To handle filtering, we want to add a TextBox where you can type text, and then filter the list based on that text. Once again, we can filter in two ways.  Hopefully you know how to use Where-Object to filter in PowerShell, so I’m going to skip over that and leave it as an exercise for you. One warning: when filtering, you’ll need to store a copy of the original list in the “Resources” of the control, because otherwise each filter will be permanent and cumulative!

I’ve written Listing 4 as a generic control which takes any ItemsControl (or derived control) which has an Items or ItemsSource property and a CollectionView, and can filter it (so it will work with our Show-GridView, but also with any similar control). Since I don’t know the name of the ItemsControl, there’s a lot of extra code in both the Filter ScriptBlock (starting on line 42), and the Border Loaded event handler (starting on line 90), which serves primarily to find the control and its CollectionView. It’s somewhat convoluted, but it makes the Show-FilteredItemsControl more reuseable.

With the code from Listing 1 (with either Listing 2 or 3 in its “On_Loaded” handler) and Listing 4 together, we can now create sortable, filterable lists like this:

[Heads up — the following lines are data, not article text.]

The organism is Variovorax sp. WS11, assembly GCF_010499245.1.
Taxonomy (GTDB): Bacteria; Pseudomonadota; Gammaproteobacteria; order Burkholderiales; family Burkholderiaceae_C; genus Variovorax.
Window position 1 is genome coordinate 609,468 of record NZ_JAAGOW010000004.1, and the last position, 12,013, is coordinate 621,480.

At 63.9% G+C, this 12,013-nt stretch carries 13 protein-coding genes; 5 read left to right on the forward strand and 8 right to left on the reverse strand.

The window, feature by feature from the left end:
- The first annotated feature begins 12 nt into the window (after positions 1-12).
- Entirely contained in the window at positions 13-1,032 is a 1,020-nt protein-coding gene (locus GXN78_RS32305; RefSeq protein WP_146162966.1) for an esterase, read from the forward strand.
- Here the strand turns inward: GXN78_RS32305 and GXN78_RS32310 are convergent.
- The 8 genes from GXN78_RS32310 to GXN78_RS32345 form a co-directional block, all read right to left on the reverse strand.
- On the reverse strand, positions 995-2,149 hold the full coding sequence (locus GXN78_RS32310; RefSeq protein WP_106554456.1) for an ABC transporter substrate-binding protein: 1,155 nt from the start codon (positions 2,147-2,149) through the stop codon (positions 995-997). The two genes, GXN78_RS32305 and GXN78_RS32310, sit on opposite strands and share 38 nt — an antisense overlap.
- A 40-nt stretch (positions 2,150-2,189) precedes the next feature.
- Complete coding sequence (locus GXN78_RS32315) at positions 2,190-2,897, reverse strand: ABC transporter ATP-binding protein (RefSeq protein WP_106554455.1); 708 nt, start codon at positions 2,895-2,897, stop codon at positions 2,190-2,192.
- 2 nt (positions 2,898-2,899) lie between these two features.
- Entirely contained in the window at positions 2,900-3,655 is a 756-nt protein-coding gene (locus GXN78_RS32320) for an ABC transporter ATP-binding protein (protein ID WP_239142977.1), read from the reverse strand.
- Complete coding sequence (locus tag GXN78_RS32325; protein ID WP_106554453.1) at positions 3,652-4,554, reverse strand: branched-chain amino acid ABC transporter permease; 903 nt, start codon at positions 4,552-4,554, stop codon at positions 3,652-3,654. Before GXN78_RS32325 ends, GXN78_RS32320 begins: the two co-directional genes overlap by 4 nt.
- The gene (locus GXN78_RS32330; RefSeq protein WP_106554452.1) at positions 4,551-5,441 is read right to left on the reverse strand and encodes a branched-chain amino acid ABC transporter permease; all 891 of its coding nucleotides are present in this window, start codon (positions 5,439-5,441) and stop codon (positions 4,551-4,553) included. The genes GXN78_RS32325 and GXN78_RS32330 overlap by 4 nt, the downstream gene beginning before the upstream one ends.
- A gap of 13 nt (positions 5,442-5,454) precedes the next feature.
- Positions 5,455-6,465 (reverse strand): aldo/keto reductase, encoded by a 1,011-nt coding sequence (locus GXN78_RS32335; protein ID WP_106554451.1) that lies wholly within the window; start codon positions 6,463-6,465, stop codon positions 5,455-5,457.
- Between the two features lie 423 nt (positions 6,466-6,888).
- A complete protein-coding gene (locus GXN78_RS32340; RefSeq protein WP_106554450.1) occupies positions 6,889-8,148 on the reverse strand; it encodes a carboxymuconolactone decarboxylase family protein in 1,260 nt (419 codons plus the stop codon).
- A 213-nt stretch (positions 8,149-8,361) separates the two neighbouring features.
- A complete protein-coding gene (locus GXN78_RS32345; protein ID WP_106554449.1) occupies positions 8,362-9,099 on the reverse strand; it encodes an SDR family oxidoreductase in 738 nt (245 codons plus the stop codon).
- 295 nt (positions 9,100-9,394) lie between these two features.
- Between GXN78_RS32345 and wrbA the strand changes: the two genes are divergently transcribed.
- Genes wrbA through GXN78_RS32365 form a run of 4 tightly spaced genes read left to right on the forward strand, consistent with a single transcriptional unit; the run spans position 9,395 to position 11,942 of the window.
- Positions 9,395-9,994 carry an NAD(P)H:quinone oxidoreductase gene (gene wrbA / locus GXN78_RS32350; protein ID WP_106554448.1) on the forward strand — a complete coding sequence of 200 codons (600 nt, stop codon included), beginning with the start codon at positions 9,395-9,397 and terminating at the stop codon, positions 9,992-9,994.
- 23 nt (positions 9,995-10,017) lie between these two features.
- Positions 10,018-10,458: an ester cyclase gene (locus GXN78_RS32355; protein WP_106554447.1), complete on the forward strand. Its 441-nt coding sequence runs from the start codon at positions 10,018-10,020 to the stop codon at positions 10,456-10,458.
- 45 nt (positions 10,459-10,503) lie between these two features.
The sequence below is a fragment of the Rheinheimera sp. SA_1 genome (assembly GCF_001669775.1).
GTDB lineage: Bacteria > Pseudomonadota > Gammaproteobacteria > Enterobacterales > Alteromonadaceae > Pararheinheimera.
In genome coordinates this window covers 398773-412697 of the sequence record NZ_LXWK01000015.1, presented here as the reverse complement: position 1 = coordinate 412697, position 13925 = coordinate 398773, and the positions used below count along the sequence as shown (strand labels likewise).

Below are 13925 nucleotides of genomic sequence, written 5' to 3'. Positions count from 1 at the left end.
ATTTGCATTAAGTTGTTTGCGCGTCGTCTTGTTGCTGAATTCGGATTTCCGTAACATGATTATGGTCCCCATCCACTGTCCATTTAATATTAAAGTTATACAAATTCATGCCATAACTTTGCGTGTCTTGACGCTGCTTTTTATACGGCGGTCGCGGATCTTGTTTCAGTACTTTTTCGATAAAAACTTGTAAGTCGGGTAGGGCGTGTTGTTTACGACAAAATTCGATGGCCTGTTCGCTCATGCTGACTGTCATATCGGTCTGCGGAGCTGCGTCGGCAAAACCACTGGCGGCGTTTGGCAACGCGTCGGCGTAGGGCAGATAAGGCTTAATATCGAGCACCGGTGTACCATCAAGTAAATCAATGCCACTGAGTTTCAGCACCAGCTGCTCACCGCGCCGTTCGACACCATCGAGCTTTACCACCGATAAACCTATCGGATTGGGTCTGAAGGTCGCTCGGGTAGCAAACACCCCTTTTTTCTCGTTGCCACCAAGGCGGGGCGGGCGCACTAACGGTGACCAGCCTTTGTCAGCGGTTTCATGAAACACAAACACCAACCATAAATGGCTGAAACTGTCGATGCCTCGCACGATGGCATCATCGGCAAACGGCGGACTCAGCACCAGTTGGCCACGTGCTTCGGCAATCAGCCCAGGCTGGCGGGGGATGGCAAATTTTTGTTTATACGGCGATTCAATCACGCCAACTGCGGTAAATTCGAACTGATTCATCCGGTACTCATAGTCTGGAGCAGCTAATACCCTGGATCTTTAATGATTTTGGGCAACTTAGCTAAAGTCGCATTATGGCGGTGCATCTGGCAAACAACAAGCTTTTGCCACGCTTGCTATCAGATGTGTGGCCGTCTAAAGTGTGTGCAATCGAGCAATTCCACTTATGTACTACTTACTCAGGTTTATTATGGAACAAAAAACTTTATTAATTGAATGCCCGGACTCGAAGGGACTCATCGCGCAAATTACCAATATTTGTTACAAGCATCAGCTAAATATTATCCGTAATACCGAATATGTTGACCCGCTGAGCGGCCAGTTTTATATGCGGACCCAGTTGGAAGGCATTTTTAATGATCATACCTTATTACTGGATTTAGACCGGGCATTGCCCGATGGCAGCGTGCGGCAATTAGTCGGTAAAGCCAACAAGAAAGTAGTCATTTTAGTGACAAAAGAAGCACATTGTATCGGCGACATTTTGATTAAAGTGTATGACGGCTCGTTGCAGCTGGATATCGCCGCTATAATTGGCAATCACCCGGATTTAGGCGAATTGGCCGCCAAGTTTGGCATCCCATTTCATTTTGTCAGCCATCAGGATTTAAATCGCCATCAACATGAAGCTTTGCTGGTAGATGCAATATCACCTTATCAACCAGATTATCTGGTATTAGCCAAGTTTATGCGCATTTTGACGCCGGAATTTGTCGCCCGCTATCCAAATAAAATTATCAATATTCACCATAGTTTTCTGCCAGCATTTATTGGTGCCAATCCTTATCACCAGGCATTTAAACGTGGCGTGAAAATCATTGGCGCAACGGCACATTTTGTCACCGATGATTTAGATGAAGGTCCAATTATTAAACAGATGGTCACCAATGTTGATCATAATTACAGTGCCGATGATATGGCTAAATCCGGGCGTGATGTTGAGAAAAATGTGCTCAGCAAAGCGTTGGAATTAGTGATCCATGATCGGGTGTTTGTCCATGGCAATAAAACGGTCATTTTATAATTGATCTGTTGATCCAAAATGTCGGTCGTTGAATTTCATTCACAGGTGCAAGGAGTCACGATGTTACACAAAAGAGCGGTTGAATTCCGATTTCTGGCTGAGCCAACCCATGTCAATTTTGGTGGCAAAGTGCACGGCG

PS> Show-FilteredItemsControl {

Get-ChildItem | Show-GridView -Property Mode, Length,
LastWriteTime, Name
} Show

And use them to stop processes:

PS> Show-FilteredItemsControl {
>> Get-Process | Show-GridView -Property Handles, VM, CPU,
>> Id, ProcessName
>> } –Show | Stop-Process

It’s a bit complicated, but it is possible to automatically determine which columns should be used (based on the PowerShell formatting rules), and to provide the ability to specify custom labels for the columns. Additionally, we could add UI for creating new items into the collection and removing items, so that this code could be used for editing lists of any sort of objects … but I’ll leave that as future topic.

As always, if you have questions, feel free to ask them on the ShowUI forumsDownload the scripts for this article.